One of the best moments in my professional career, from a pure personal perspective, came about 6 weeks ago when I was able to find out the cause of a memory leak one of our programs was suffering, and it turned out to be a problem in a standard library function completely unrelated to memory management. I am very proud of that moment because it took me a lot of time to find the problem and I had to apply a good amount of knowledge I did not expect to apply as a professional. When I could finally prove the memory leak was in the library function, using a short (20 lines) demonstration program, I felt simply happy. The drama was over.
Our program has soft real-time requirements and is written mostly in Ada, with a few calls to C library functions via pragmas. Due to the nature of the program, it avoids memory allocation as frequently as possible and uses static-sized arrays for its data structures, and O(1) algorithms whenever possible to behave properly in the context it is being used.
I will completely skip the part of the story dealing with analysis of the source code in vain to find where the program was leaking memory, but I can tell you it took a lot of time and did not give any positive results, making us quite angry and desperate. We would have been unable to find the problem this way. As I said before, the leak was in a standard library function from an expensive software development kit for Ada, and had nothing to do with memory allocation functions. To be more precise, the memory leak was in Text_IO.Reset, a procedure that resets the state of a text file, very similar to rewind in C. I will head to the final steps, what I considered interesting.
The program runs on Solaris, so we monitored the process using pmap. This gave us precise information and told us clearly that the memory region that was growing was the heap, where memory allocation happens. I thought that, if our program was barely doing any memory allocation operations, and normally it should be doing none, according to the code, we had a good chance of catching it leaking memory. When a program in Unix needs more memory, it calls either mmap, brk or sbrk. I could not come up with more system calls that allocated memory. Normally, when you program in C or C++ you use malloc, free, new and delete. These language operators or library functions in turn manage memory blocks but request more memory to the operating system with the previous system calls I mentioned. It is explained in many books and tutorials over the Internet but I would say, and maybe I am wrong, that it is not exactly common knowledge.
My first approach, which did not work, involved creating a shared library that I would load using LD_PRELOAD, which intercepted calls to sbrk, brk and mmap. When intercepted, it would call pstack on the current process (a program that prints the call stack of any process given its pid), save the call stack to a text file and proceed with the normal system call. Hackish and clever, I thought while laughing like a maniac when I was coding that. Well, that did not work, I repeat. While the program was indeed calling sbrk as confirmed by truss (for Linux users, truss is very similar to strace), it was not calling, apparently, any function called sbrk that I could intercept. I created a test program to see if my library worked and it did, but it did not create any stack trace for the program in question.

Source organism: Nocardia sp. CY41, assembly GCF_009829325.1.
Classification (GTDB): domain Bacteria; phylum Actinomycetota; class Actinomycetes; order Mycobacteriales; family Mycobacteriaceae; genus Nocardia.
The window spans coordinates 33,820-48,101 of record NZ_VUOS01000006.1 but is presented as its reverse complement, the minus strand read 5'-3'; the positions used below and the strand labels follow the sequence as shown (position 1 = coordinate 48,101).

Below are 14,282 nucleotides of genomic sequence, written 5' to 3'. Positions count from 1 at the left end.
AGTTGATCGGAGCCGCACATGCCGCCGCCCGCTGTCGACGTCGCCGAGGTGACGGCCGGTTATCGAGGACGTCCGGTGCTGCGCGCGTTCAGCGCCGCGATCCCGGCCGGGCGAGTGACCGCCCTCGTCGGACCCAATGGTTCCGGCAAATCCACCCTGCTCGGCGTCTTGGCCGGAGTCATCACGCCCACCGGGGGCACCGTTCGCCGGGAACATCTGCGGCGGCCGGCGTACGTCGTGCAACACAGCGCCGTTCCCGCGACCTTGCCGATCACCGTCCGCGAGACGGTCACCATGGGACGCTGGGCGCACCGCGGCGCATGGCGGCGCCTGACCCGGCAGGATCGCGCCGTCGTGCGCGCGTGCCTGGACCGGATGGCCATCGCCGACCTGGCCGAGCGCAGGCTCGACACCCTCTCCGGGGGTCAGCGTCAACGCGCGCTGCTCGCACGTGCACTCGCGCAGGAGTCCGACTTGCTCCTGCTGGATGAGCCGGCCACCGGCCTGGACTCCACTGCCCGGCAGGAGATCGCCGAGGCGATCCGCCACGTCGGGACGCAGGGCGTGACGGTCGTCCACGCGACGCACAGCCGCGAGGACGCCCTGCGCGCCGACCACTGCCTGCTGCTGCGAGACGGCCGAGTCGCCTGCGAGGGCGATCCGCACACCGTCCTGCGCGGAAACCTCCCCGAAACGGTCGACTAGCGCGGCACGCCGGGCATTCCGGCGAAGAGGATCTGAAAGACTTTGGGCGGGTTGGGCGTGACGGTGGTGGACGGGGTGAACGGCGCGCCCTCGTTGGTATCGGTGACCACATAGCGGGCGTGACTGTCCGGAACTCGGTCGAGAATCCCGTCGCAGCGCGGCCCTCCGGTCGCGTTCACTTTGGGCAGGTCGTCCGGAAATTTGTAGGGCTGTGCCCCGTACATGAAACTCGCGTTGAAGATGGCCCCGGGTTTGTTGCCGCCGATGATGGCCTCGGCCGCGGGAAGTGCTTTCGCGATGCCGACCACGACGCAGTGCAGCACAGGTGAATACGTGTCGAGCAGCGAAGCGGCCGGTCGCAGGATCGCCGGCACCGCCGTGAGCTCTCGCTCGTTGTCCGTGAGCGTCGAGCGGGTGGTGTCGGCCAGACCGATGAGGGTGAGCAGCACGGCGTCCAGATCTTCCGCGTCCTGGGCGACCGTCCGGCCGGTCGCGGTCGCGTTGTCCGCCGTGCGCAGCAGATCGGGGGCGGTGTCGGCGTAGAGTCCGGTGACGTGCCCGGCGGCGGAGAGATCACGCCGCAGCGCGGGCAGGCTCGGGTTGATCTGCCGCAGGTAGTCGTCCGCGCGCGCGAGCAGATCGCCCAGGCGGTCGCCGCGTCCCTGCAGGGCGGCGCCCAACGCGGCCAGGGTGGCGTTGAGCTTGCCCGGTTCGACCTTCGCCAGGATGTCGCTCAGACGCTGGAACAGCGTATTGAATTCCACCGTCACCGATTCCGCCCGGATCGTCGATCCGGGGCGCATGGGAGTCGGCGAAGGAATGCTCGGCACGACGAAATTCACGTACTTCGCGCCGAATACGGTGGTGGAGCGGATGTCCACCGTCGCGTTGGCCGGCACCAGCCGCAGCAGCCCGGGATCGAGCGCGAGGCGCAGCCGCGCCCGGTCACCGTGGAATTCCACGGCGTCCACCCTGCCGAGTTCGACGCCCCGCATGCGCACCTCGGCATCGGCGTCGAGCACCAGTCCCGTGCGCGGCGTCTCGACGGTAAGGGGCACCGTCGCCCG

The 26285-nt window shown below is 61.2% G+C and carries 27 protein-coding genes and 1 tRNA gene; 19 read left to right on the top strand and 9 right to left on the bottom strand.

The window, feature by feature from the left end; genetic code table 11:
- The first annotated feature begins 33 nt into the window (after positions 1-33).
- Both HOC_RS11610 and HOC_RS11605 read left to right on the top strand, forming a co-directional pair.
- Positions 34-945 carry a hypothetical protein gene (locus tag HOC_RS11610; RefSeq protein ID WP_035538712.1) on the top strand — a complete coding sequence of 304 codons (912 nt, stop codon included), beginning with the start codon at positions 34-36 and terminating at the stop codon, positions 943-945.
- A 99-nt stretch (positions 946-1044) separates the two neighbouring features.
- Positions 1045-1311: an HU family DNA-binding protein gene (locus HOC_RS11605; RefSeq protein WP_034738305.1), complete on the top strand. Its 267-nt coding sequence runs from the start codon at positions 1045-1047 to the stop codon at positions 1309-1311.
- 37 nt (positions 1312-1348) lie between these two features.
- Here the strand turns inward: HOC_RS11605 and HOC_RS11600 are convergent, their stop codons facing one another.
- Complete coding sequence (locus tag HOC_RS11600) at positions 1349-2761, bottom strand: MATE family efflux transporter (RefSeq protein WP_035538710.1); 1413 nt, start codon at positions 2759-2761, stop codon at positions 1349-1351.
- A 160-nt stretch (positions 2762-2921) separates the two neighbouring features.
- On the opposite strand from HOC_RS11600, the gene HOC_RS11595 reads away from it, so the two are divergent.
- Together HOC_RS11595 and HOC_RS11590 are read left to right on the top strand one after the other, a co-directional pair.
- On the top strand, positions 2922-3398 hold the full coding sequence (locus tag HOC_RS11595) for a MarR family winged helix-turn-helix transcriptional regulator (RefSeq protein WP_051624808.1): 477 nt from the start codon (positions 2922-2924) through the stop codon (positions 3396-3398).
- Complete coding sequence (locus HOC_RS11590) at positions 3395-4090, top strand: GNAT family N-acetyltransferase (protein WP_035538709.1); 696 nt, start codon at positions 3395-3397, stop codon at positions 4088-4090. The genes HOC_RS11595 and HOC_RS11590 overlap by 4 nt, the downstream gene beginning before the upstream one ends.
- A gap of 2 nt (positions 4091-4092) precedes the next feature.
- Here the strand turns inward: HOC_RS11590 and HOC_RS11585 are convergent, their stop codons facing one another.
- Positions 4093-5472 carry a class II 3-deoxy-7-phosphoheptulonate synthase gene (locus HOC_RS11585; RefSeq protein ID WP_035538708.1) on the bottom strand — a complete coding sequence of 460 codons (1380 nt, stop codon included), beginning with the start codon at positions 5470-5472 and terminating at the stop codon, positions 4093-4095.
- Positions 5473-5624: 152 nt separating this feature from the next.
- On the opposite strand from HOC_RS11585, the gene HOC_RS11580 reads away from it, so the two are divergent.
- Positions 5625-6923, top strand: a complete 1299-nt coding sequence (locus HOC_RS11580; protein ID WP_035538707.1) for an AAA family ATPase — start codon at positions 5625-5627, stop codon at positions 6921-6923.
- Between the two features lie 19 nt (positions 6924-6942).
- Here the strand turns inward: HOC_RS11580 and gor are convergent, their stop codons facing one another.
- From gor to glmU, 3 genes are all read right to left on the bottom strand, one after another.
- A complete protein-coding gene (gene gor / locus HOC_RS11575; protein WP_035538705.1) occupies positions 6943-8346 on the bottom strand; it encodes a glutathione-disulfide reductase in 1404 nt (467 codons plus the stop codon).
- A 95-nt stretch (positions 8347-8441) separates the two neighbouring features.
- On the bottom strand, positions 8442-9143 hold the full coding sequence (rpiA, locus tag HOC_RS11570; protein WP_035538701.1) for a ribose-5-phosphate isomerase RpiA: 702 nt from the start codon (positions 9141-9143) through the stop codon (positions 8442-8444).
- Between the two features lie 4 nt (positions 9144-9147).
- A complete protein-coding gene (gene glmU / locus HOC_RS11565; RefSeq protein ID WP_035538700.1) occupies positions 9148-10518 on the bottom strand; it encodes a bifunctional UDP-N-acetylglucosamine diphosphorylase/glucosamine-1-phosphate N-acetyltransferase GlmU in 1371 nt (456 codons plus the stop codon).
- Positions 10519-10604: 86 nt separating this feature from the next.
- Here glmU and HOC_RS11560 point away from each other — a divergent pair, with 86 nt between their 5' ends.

Still, I had already started using truss to verify the program was allocating memory with sbrk, so I dived into the truss manual to see if I could use it for something else. This way I discovered that truss was able to stop the program execution when it made any system call I specified. My new approach was, then, tracing the program with truss, stopping in sbrk, then calling pstack on the PID and then telling the program to continue running. This almost worked. The printed stack did not have any symbols, probably due to the Ada compiler not populating the executable file with the debugging information as the C compiler did. So close yet so far. Our programs were indeed compiled with debugging information, and a minor change to the strategy was enough. Instead of printing the stack with pstack, I would attach the Ada debugger to the program and print the call stack. This way, I finally witnessed the program leaking memory in what seemed to be a call to Text_IO.Reset.
I thought this could be wrong, so I created a test program that read a file over and over again, calling Text_IO.Reset when reaching EOF. The test program, indeed, leaked memory at an alarming rate. Case closed, smile and surprise in my face. Well, to be honest, we replaced the calls to Text_IO.Reset with something else and tested again, to confirm the program had stopped leaking memory. But I already knew the problem had been found after running the test program.
When I came home I wondered if I could have done something similar in my Linux system. I read the man page for strace to see if it could stop programs when a specific system call was made, but I found no way of doing so. Apparently, the solution and the strategy I had employed was Solaris (or maybe UNIX) specific. Several Google searches did not give me any clue about doing the same in Linux.
Yesterday, however, GDB 7.0 was released. I took a look at the new features and I found this little sentence at the end of it:
* New command to stop execution when a system call is made
According to the documentation, you only need to set a cathpoint for the program like catch syscall sbrk to achieve the same. Two months ago, I would have read the features and forgotten them five minutes later. But, yesterday, I again smiled, then laughed like a maniac and shouted “BEGONE, MEMORY LEAKS!!!”.